How to Help an Unemployed Friend

By FOXBusiness

Not sure what to say to a recently-laid off friend or family member? Let Hallmark do it for you.

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The greeting card company has been in the business of expressing sentiments for more than 100 years, and the popularity of its job-loss cards has been increasing over the past few years. With the national unemployment rate stubbornly holding at just above 9%, there’s a pretty good chance you know someone who has lost his or her job.

Listed on its website under “encouragement” cards, Hallmark currently has six cards specifically for job loss. According to Hallmark, cards addressing job loss first appeared in stores two years ago. And Hallmark isn’t alone, several other e-card companies as well as other greeting card companies have increased their offerings in this category.

Some examples of the messages on Hallmark’s cards include:

•“Don’t think of it as losing your job. Think of it as a time-out between stupid bosses.”

•"Is there anywhere I could hack up a hairball, like say, on a former employer's head?" (picture of a cat featured on the front)

•“When things are looking kinda gloomy, do what I do, Stare into the heavens, breathe deeply, and say…Give Me a %#!@$!! Break!!!”

In a recent interview with NPR, Derek McCracken, creative director at Hallmark, said that the idea behind the cards is to “focus on the hopeful side of things versus dwelling on the situation.” Americans tend to define ourselves by our work, so the loss of a job often means a loss of identity. Consider that the first question asked when meeting someone is typically: “What do you do?” Not being able to answer this question can be a tough blow to the ego. According to McCracken, part of the message the greeting card company is trying to send is that “job loss is temporary and that it doesn't define the person.”

Expressing support for friends going through a job loss can help them maintain their sense of identity and keep a positive attitude. But when it comes to expressing that support, we all struggle with finding the right thing to say to someone in pain. A card is one way of letting a friend know you’ve got his or her back, just be sure you really mean it! A couple tips to keep in mind when writing a card to a friend struggling during these tough times:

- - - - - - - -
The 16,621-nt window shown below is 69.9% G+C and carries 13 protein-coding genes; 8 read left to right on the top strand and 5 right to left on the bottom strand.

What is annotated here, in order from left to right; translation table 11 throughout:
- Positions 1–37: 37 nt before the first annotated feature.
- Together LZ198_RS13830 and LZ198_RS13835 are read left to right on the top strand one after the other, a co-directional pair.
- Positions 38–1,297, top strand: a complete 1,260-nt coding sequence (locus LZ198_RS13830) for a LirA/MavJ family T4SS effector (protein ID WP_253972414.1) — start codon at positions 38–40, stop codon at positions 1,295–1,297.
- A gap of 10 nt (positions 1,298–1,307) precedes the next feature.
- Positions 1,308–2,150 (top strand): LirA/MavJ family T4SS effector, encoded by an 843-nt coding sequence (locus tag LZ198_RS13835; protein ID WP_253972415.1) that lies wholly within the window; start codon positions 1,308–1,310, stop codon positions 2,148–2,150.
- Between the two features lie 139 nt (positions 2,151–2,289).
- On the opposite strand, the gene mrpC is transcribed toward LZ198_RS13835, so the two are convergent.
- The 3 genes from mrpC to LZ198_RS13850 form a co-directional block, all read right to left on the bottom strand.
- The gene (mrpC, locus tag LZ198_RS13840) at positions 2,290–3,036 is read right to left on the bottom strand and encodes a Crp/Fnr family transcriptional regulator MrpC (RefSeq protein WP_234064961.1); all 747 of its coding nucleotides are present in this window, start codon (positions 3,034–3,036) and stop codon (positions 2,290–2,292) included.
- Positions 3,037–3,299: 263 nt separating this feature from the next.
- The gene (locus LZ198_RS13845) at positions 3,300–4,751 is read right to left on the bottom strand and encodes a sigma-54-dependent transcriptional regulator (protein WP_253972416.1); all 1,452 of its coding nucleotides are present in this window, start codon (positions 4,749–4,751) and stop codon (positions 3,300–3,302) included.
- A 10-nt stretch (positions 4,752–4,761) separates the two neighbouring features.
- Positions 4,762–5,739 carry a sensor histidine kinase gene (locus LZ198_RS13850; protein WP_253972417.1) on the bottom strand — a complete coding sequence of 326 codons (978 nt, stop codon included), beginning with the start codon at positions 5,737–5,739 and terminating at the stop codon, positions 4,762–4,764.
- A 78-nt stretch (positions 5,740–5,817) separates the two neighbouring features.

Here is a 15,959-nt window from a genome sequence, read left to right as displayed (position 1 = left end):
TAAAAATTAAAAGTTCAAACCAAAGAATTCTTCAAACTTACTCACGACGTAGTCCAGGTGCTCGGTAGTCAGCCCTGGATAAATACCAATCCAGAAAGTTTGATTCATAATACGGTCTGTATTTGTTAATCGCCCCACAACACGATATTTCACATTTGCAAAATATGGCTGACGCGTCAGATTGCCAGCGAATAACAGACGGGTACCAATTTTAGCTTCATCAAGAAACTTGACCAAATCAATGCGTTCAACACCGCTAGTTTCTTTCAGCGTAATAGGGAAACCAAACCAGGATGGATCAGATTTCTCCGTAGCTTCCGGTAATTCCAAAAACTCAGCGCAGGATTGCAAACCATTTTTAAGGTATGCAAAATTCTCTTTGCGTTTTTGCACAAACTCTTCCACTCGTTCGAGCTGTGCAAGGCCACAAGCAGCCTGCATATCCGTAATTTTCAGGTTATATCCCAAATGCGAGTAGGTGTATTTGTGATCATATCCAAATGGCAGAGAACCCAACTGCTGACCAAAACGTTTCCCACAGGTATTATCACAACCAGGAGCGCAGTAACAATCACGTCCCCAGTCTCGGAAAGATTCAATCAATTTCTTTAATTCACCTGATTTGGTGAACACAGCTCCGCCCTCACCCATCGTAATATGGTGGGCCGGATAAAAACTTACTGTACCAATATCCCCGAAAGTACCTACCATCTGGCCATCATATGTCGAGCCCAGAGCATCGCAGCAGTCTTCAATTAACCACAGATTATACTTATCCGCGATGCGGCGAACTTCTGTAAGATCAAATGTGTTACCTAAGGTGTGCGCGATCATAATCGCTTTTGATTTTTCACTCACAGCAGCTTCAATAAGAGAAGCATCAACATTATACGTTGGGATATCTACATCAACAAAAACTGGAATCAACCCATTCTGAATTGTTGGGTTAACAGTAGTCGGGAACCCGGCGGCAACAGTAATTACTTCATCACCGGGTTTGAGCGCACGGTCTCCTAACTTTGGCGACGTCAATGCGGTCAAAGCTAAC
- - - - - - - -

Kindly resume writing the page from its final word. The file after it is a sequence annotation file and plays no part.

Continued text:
Offer Real Support: Don’t just let friends in need know you are thinking about them; let them know you are there for them. Think about how you can offer to help and offer it.

Be Specific and Definitive: When offering to help, let them know how and when. Often we are vague when offering to help out, so being specific about how and when you are willing to help make it  easier for a friend (e.g.; offering to do an e-mail introduction to a prospective employer you may know on a certain day)

Be Authentic: Whether it’s picking the right card or writing your own condolences, be authentic and try to express yourself in a way that comes uniquely from you. Know what you have to offer and be willing to offer it.

So  if you want to show your support for a friend or family member going through a job transition, write a note, send a card or pick up the phone. Whatever your preference, a little encouragement with a genuine offer of helping hand can go a long way during these tough times.

Michael “Dr. Woody” Woodward, PhD is a CEC certified executive coach trained in organizational psychology. Dr. Woody is author of The YOU Plan: A 5-step Guide to Taking Charge of Your Career in the New Economy and is the founder of Human Capital Integrated (HCI), a firm focused on management and leadership development. Dr. Woody also sits on the advisory board of the Florida International University Center for Leadership.Follow Dr. Woody on Twitter and Facebook 

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